I declared to the world – right here on this blog – that I would pitch my story to Tell Us Something and I’d throw my name into the hat at The Moth event held here this past week. Well, I failed to do that. Now, let me just say, this is not a public self-flagellation post. Far from that, this is a hey – let’s be “real” post. I am like most Americans, busy and self-absorbed. I took the time I would have used to prepare for storytelling and I invested it in my day job, my family, and my connections to friends who haven’t been in my life lately.
But there’s a story in why I didn’t tell my story that goes beyond everyday life.
Was the failure the fact that I made a foolish declaration? No way! Setting good goals is how things of weight and matter get done. It is so random that anything worth anything is a random act. This is why I don’t commit random acts of kindness. Kindness is best expressed intentionally. One of my distractions this week had me laughing with my youngest son, watching a comedian on Netflix. This comedian’s motto for his show was, “Life is chaos. Be Kind.” I’m all about that one. So I say yes, “paying it forward” and “random acts of kindness” are worth my attention and doing these things right elevates the experience for all involved. In fact, it is best to put effort into being kind when the moment is most chaotic and challenging. And in the end, it was a chaotic week and I chose kindness to self. Telling my stories publicly will be better done in a thoughtful and intentional manner, not a hasty random act of forced self-actualization.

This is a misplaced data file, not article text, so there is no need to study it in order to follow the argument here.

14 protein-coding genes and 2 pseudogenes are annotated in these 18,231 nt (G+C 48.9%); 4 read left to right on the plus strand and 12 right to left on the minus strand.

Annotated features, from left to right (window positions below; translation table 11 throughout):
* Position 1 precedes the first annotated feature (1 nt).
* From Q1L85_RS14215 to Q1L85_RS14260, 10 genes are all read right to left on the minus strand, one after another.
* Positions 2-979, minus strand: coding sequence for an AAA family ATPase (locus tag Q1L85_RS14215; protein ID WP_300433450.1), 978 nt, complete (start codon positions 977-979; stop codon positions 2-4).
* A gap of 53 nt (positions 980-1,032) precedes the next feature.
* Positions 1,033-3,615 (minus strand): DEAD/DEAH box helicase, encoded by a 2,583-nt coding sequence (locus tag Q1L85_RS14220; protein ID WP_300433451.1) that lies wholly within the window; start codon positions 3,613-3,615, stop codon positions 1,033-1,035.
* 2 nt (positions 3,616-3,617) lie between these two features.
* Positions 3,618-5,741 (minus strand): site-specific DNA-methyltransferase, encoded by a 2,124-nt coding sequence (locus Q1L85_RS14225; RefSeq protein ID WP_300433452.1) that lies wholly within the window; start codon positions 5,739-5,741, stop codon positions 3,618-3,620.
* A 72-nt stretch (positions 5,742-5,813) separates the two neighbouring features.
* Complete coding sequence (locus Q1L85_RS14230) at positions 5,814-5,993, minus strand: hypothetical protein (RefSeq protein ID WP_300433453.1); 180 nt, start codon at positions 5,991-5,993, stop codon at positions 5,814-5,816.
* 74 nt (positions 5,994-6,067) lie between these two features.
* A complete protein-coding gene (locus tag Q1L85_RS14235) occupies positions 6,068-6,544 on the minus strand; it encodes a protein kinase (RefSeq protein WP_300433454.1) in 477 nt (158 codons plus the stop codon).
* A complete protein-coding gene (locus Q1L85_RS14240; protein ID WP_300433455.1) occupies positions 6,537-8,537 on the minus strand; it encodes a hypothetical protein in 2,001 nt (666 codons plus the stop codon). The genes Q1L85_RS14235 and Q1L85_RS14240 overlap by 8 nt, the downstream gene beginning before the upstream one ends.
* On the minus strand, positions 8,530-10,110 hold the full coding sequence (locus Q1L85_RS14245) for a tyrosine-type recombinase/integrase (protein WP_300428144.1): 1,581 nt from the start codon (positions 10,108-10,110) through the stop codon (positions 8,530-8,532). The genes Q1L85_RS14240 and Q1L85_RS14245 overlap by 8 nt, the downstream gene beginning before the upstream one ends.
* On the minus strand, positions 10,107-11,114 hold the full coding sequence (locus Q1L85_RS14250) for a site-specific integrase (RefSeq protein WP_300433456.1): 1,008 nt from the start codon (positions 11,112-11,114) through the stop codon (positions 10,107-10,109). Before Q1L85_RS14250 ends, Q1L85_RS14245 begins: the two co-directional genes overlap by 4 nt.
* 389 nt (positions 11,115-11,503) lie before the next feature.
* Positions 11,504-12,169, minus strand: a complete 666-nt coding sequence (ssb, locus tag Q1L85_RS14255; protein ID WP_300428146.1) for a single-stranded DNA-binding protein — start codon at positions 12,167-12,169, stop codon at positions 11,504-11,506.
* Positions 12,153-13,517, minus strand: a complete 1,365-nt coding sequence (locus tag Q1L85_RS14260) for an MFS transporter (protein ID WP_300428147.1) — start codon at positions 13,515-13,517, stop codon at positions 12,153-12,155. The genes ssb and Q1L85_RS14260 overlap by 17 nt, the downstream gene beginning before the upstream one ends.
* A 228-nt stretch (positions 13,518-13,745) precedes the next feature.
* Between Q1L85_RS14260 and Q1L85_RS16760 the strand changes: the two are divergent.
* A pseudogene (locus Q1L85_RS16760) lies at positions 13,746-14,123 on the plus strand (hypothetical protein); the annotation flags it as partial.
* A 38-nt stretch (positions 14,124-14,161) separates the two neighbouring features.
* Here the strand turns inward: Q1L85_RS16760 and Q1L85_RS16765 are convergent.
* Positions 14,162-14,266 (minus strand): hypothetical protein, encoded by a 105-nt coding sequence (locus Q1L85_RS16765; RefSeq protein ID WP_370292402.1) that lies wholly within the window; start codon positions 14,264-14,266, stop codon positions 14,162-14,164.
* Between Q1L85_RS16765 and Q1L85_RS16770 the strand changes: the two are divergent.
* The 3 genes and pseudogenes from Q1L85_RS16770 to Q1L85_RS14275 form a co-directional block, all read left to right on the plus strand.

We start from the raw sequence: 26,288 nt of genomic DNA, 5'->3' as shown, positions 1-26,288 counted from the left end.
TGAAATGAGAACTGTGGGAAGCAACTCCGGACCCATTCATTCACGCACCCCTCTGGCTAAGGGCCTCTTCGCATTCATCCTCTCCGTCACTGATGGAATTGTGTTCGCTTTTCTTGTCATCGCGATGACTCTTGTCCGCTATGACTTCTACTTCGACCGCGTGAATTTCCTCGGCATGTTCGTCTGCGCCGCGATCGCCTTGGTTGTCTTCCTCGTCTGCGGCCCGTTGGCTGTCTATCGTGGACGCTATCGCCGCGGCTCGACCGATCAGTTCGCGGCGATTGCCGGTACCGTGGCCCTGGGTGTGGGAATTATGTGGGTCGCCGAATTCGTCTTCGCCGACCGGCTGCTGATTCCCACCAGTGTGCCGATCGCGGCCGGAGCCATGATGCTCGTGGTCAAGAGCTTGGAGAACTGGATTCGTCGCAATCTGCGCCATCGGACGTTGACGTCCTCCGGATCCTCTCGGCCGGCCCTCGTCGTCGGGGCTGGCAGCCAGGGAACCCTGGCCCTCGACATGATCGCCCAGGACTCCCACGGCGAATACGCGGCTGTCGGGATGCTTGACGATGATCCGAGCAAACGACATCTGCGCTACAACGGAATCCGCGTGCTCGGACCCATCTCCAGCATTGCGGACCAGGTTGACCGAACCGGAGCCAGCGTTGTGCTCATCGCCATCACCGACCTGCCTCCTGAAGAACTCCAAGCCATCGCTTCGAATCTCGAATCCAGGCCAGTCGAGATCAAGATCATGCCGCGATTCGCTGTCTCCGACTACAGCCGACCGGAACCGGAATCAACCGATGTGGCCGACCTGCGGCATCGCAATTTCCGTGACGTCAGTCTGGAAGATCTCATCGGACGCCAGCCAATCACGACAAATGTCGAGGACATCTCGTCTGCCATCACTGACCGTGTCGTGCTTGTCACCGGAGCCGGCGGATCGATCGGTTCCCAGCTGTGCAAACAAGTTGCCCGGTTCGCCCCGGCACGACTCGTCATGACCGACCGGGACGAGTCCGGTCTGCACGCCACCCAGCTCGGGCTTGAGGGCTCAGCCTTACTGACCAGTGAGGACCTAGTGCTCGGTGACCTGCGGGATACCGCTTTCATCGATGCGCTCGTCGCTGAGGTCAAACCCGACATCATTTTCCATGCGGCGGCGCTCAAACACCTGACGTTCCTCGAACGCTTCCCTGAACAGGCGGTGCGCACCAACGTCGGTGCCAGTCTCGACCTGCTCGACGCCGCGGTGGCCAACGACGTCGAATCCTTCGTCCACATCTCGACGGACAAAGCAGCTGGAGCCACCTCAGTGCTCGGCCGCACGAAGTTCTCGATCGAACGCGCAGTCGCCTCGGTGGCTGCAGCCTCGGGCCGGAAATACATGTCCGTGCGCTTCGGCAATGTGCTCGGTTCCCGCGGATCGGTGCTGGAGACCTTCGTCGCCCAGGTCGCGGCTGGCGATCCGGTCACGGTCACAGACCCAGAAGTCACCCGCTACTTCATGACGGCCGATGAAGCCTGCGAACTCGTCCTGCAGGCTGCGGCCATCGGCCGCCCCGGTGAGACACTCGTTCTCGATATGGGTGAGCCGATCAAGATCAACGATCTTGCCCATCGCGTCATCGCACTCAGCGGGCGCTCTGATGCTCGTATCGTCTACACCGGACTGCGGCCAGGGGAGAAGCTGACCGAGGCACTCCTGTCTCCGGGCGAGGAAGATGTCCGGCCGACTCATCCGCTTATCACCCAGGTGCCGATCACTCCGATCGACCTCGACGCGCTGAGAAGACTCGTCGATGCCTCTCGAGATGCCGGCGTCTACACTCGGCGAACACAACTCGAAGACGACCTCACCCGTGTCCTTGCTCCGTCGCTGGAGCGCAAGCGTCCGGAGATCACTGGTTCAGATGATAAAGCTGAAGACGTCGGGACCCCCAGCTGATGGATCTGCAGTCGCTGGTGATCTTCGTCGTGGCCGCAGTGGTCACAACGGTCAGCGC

Was the failure that I didn’t do the deeds I declared? Nope, not at all! I just said I wisely and nobly invested my time in work, family, friends, and most importantly kindness to self. I did this because the story behind not telling stories cut me deep and I was nursing wounds. A neighborhood friend from my childhood died of an overdose.
Scott played the flute. I played the flute. Scott was into art. I was into art. He clearly liked to wear overalls. I loved rocking my overalls. He was cute, but I had a crush on his younger brother and somehow everyone knew it including the younger brother. Alas. I was younger than both and perhaps not so cute to them. I don’t know what they thought of me. I was really shy and full of issues. The point is that Scott reached out to me on Facebook and I was happy he did. I reached back, but it wasn’t enough because of work, family, and the friends in my life today. Far away friends sometimes stay far away. And the Facebook “like” button just doesn’t suffice when death is in the room. We need to stop and really notice when people reach out. Always ask yourself, is there more to the story here?
Then – for the heck of it – be kind in a thoughtful way.
I will be telling my story about living with death in the room and dealing with the temptation to indulge in an overdose. Someday soon. The order of my stories will depend on feedback I get from my readers – so go ahead…